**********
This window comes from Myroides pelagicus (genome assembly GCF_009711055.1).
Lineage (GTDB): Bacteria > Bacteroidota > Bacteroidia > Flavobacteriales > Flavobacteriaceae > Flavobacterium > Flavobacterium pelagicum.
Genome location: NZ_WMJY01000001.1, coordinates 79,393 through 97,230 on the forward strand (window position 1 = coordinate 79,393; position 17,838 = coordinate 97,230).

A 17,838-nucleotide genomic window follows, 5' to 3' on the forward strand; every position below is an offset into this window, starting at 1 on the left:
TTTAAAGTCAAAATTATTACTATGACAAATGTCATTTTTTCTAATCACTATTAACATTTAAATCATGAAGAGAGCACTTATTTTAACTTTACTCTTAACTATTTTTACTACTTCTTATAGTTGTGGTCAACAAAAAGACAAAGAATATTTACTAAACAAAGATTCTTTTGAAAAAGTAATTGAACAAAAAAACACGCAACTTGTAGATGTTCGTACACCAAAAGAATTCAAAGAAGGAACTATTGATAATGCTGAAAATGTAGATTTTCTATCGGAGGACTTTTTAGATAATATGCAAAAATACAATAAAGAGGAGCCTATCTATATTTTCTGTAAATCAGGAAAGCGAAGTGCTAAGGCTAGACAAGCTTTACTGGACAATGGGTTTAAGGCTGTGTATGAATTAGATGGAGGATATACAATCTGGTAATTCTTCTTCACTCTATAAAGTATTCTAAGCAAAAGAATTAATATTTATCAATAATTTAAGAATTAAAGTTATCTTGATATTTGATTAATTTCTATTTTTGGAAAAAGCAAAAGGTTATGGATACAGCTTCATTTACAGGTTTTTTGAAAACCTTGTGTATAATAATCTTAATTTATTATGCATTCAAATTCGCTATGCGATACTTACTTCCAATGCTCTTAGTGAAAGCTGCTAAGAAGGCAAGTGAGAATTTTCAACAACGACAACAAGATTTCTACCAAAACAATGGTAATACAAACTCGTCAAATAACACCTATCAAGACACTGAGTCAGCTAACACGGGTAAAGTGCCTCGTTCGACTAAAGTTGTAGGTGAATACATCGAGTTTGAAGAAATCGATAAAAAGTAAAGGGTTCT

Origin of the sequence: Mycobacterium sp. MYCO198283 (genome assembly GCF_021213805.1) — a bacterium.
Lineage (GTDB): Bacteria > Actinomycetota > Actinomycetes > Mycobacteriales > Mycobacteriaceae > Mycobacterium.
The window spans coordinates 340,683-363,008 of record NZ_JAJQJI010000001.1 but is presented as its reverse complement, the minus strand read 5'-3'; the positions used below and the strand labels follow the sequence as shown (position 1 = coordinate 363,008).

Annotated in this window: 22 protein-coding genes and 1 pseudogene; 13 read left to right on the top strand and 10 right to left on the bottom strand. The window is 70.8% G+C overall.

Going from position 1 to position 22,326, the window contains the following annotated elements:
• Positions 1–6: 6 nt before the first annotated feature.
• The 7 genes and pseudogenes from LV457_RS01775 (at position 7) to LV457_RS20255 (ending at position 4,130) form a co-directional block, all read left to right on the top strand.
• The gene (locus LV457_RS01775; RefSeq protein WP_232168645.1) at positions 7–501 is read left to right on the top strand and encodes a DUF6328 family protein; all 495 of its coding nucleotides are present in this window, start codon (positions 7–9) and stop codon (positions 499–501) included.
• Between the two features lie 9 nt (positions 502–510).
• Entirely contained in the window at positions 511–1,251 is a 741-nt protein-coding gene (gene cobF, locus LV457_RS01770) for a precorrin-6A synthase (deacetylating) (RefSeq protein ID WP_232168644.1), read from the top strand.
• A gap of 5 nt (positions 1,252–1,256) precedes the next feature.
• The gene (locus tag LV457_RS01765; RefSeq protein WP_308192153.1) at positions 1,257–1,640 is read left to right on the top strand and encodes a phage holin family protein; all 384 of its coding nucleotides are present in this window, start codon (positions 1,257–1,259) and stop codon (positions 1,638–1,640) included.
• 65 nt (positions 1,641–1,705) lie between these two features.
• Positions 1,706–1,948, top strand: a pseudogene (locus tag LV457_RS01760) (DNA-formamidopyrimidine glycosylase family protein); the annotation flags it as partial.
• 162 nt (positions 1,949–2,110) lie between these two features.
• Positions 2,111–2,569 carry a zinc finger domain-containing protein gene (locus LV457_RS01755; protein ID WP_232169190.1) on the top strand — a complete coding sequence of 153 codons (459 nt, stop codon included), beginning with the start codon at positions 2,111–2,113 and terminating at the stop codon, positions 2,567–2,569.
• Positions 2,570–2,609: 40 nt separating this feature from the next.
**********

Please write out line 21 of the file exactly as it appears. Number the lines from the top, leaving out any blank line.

• Positions 2,111–2,569 carry a zinc finger domain-containing protein gene (locus LV457_RS01755; protein ID WP_232169190.1) on the top strand — a complete coding sequence of 153 codons (459 nt, stop codon included), beginning with the start codon at positions 2,111–2,113 and terminating at the stop codon, positions 2,567–2,569.